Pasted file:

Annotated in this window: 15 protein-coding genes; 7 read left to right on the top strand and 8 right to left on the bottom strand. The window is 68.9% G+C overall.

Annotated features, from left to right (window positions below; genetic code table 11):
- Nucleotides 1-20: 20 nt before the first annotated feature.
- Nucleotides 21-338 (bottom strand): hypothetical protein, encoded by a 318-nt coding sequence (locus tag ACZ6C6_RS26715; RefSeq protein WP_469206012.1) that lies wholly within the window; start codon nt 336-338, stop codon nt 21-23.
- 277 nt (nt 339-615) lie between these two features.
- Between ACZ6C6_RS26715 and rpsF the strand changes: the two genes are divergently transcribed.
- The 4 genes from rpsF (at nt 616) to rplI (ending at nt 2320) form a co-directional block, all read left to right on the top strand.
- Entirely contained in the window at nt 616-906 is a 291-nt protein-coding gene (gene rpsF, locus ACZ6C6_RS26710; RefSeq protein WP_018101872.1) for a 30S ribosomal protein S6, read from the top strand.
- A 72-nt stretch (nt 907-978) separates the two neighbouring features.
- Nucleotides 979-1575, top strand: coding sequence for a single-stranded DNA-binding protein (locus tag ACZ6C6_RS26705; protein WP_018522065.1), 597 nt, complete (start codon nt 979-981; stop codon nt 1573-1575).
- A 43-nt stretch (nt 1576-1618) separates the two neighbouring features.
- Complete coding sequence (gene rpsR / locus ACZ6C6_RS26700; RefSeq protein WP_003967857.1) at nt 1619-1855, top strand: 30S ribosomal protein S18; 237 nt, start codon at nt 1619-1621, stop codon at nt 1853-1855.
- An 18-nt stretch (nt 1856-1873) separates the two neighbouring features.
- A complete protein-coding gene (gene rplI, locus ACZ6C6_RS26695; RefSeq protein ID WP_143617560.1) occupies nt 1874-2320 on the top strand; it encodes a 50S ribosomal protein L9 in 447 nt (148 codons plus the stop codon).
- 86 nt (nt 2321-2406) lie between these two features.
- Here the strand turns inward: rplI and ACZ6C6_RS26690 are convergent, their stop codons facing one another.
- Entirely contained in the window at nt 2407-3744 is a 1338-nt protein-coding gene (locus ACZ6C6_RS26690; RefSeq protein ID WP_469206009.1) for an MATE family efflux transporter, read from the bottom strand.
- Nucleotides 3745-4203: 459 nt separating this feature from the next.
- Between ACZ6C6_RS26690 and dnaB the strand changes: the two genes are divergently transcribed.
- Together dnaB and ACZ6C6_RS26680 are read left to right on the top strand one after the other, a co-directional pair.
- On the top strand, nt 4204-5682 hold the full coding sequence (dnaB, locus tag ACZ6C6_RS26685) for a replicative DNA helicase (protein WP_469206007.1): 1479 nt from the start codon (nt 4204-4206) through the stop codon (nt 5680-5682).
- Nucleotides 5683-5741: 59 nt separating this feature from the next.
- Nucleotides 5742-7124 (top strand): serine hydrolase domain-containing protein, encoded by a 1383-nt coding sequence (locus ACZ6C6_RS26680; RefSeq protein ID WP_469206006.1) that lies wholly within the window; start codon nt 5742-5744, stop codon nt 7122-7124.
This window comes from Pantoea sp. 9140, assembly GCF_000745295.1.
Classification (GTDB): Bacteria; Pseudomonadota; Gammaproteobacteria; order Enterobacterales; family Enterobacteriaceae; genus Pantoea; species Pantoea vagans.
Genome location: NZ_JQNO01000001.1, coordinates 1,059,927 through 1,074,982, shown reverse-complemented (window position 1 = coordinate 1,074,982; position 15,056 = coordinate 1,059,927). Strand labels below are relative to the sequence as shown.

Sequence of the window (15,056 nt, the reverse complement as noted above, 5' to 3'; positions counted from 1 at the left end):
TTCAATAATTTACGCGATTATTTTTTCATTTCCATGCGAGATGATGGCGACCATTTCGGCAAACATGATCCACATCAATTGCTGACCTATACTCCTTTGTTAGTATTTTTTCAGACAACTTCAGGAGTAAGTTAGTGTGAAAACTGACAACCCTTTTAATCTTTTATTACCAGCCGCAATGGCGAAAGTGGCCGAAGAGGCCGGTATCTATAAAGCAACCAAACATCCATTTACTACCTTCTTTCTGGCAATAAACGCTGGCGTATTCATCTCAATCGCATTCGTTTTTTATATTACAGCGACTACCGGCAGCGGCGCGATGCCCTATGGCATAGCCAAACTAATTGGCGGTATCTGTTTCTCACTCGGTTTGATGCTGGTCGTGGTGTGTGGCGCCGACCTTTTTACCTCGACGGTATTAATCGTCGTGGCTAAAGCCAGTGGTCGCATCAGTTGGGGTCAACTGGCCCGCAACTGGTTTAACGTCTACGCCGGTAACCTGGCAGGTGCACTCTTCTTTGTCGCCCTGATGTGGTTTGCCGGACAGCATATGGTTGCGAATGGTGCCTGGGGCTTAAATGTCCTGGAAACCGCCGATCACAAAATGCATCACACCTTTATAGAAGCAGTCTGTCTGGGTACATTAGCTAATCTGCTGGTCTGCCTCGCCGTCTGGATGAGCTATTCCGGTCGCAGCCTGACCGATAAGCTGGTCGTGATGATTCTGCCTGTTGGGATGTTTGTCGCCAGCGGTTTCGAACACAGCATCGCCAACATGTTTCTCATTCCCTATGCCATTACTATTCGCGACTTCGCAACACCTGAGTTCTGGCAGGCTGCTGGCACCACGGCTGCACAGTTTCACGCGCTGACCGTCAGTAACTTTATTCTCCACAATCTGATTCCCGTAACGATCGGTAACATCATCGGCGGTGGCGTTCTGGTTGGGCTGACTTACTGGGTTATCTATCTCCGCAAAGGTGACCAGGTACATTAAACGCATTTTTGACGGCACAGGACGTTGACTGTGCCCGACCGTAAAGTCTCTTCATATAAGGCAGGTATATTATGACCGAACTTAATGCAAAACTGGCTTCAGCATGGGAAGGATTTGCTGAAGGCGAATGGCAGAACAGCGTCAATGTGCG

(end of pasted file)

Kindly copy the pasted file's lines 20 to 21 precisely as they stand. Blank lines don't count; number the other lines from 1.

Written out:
- Together dnaB and ACZ6C6_RS26680 are read left to right on the top strand one after the other, a co-directional pair.
- On the top strand, nt 4204-5682 hold the full coding sequence (dnaB, locus tag ACZ6C6_RS26685) for a replicative DNA helicase (protein WP_469206007.1): 1479 nt from the start codon (nt 4204-4206) through the stop codon (nt 5680-5682).